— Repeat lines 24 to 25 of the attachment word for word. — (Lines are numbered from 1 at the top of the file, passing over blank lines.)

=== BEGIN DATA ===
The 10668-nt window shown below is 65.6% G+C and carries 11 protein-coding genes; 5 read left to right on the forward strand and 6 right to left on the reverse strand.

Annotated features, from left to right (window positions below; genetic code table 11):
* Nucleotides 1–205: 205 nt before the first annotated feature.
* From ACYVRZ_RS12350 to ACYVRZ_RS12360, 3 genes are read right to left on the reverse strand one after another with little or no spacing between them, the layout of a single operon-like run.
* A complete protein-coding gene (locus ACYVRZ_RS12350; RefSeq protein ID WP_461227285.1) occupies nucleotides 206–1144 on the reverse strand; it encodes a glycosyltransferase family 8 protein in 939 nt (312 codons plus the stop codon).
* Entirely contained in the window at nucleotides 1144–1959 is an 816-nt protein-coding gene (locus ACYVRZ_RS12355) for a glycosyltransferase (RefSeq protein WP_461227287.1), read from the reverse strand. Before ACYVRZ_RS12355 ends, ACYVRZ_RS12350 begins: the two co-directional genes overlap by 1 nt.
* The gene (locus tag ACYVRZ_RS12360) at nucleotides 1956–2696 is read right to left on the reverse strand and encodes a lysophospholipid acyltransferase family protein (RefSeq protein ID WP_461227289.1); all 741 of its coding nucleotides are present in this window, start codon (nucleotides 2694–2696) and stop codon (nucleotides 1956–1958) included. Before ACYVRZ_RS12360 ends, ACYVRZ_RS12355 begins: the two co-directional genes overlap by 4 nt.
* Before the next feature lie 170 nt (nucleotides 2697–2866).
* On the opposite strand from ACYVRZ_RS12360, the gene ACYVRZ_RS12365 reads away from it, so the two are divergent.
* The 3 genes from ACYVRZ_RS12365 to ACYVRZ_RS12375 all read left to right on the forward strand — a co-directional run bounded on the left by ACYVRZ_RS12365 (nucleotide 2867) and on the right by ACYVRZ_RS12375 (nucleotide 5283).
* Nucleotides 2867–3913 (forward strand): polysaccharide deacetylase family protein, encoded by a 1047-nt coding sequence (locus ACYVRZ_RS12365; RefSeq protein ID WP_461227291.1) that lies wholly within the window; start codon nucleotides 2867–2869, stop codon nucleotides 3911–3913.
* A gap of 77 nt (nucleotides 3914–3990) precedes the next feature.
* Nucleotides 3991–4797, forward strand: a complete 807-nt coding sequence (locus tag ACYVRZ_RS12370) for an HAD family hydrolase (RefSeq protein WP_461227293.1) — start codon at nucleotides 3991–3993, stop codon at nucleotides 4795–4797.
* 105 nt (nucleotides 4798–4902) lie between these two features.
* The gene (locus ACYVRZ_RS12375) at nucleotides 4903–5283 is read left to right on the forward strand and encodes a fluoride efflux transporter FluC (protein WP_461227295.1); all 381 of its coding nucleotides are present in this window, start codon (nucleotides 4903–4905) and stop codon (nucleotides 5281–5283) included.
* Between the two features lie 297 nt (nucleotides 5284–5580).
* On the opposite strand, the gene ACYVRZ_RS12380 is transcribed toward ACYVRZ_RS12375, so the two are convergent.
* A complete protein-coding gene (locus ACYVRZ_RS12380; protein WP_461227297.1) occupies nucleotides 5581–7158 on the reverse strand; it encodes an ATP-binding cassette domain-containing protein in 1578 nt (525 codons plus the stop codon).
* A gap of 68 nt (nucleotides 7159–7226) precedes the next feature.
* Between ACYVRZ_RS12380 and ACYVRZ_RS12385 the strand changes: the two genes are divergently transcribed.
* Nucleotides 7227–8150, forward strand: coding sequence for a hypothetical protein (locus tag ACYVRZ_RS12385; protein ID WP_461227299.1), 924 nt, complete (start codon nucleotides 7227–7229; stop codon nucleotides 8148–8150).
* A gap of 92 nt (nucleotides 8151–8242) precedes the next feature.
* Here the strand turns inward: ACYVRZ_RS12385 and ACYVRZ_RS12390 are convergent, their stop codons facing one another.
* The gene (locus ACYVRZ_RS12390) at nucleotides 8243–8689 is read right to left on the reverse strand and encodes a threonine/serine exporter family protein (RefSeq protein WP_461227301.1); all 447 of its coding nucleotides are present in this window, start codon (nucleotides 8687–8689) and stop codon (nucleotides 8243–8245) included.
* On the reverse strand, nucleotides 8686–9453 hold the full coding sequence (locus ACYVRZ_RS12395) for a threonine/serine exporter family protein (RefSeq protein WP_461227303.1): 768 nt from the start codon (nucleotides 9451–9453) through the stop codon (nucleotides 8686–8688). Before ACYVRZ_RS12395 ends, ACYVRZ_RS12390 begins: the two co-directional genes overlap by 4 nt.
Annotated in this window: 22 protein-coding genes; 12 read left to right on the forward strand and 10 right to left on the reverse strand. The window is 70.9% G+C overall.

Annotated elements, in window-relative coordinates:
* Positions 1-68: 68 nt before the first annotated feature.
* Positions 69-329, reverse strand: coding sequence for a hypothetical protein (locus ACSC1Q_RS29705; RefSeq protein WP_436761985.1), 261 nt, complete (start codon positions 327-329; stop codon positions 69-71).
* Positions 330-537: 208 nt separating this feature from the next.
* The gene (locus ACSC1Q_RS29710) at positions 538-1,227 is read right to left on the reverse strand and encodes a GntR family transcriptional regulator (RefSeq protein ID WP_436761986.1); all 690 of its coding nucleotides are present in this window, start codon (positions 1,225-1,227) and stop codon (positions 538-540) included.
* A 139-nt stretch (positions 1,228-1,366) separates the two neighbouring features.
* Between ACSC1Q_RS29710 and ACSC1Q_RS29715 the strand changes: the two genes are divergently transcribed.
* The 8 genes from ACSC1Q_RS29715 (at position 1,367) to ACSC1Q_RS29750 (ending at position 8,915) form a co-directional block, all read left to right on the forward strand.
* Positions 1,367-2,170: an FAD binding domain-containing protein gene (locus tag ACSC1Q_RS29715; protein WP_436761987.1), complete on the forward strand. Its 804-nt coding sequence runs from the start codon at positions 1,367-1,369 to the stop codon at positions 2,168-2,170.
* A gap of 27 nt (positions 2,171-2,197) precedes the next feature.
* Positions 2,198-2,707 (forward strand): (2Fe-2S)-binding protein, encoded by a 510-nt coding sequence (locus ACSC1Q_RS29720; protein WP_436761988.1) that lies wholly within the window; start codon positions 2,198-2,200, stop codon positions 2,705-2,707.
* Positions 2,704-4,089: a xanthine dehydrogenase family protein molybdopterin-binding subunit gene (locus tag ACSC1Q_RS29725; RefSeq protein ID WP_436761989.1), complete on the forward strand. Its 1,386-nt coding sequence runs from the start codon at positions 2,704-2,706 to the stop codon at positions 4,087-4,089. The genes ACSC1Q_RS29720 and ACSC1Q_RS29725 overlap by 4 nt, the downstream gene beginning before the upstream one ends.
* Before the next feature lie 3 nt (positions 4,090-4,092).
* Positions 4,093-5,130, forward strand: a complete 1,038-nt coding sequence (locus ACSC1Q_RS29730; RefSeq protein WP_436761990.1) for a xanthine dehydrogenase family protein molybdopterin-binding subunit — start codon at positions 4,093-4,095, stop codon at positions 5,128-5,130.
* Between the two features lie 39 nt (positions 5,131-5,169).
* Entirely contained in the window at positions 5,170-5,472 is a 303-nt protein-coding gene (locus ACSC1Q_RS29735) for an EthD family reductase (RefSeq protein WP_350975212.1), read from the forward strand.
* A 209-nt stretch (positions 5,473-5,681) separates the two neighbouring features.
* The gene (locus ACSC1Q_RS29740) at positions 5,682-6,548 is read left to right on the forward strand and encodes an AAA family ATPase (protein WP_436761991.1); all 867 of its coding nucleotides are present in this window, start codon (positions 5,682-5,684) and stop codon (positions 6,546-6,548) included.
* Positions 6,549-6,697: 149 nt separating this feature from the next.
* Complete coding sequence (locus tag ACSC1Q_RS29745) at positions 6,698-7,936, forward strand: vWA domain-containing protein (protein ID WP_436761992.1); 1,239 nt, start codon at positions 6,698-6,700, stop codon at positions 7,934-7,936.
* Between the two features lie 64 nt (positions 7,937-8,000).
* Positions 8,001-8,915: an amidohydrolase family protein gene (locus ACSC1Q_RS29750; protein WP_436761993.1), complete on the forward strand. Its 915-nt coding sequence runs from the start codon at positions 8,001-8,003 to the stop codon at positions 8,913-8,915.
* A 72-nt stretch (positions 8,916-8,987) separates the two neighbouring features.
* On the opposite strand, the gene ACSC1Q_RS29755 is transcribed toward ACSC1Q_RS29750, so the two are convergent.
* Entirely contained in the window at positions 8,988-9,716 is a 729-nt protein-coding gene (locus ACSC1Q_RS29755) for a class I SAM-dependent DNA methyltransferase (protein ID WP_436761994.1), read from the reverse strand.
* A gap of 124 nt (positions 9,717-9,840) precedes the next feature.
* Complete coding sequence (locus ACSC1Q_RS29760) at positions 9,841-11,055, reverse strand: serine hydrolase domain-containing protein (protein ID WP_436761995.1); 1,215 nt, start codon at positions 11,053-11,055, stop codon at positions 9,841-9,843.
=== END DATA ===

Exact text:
* The gene (locus ACYVRZ_RS12390) at nucleotides 8243–8689 is read right to left on the reverse strand and encodes a threonine/serine exporter family protein (RefSeq protein WP_461227301.1); all 447 of its coding nucleotides are present in this window, start codon (nucleotides 8687–8689) and stop codon (nucleotides 8243–8245) included.
* On the reverse strand, nucleotides 8686–9453 hold the full coding sequence (locus ACYVRZ_RS12395) for a threonine/serine exporter family protein (RefSeq protein WP_461227303.1): 768 nt from the start codon (nucleotides 9451–9453) through the stop codon (nucleotides 8686–8688). Before ACYVRZ_RS12395 ends, ACYVRZ_RS12390 begins: the two co-directional genes overlap by 4 nt.